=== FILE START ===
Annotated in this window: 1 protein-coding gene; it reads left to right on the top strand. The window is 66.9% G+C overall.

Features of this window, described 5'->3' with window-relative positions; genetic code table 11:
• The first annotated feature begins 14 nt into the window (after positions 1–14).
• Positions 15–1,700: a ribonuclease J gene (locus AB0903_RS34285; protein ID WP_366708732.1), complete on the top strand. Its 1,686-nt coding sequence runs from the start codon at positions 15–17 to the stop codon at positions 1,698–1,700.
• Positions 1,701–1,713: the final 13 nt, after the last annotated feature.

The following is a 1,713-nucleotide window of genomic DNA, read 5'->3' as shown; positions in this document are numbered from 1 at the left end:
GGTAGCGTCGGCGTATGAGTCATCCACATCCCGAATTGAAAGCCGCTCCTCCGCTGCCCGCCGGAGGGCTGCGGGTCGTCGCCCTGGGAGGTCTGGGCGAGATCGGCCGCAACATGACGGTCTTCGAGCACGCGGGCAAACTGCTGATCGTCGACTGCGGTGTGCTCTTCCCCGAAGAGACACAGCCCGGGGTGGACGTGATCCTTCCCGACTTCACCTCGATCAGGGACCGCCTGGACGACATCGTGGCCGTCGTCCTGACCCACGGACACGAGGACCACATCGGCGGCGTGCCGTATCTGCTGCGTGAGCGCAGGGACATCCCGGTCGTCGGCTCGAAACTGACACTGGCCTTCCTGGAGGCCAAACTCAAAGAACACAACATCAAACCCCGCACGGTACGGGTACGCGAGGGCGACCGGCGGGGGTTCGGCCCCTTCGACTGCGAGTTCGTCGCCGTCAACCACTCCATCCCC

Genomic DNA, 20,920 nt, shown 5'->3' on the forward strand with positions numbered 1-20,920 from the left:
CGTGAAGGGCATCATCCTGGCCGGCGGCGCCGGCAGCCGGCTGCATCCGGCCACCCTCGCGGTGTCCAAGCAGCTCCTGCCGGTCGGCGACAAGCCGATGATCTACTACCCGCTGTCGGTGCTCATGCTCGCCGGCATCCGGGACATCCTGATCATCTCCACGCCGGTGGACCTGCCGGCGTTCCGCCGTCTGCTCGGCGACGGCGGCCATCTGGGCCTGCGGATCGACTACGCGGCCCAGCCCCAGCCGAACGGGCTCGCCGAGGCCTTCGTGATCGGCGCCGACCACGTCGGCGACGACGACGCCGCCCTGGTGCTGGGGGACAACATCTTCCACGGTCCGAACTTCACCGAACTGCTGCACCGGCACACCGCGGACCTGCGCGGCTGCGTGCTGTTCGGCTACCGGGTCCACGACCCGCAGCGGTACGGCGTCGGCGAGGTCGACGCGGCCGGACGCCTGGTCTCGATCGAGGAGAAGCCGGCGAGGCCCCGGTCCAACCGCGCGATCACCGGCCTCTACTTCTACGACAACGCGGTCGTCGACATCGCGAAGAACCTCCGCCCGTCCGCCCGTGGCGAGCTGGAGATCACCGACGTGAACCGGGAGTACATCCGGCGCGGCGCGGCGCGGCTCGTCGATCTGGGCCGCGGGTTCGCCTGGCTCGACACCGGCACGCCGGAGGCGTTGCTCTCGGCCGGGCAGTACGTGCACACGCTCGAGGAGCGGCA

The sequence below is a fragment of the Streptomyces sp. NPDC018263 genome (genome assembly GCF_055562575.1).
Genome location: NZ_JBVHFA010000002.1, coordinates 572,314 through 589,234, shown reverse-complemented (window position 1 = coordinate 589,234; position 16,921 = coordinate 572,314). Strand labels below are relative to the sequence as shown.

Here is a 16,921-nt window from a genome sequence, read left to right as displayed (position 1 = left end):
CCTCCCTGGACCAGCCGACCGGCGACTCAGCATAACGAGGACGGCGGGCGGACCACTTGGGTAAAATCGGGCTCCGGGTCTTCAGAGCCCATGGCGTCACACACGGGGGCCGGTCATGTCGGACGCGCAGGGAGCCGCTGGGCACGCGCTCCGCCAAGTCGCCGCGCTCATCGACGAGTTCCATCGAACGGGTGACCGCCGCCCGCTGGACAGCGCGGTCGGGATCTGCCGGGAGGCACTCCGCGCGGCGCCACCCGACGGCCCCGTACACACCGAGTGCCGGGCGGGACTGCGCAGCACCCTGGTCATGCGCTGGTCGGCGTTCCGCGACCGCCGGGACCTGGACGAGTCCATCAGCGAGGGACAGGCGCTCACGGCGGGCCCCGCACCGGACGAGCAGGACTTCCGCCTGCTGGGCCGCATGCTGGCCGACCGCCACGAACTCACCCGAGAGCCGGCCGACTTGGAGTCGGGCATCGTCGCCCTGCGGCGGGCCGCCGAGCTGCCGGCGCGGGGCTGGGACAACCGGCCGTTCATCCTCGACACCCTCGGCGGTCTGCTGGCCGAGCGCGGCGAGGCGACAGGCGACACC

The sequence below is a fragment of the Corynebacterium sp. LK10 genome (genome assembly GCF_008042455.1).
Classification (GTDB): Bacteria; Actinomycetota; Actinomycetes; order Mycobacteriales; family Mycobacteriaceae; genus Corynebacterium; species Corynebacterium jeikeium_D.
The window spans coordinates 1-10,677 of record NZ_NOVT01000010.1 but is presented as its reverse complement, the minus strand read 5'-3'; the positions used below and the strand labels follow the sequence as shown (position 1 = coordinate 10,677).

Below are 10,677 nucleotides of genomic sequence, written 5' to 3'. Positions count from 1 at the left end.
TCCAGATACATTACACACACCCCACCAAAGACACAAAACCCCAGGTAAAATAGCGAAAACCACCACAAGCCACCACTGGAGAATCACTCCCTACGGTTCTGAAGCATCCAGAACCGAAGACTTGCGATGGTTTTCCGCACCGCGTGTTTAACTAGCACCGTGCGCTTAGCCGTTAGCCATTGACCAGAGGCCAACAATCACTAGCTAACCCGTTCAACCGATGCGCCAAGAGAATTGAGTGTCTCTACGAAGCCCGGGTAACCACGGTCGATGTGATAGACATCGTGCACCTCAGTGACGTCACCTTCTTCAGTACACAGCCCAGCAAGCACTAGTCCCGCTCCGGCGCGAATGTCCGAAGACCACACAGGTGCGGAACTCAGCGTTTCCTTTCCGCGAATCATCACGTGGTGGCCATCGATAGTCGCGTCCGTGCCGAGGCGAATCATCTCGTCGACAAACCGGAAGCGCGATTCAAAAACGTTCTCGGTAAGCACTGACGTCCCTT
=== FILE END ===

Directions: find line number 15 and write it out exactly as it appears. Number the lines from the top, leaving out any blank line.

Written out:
Classification (GTDB): Bacteria; Actinomycetota; Actinomycetes; order Mycobacteriales; family Mycobacteriaceae; genus Corynebacterium; species Corynebacterium jeikeium_D.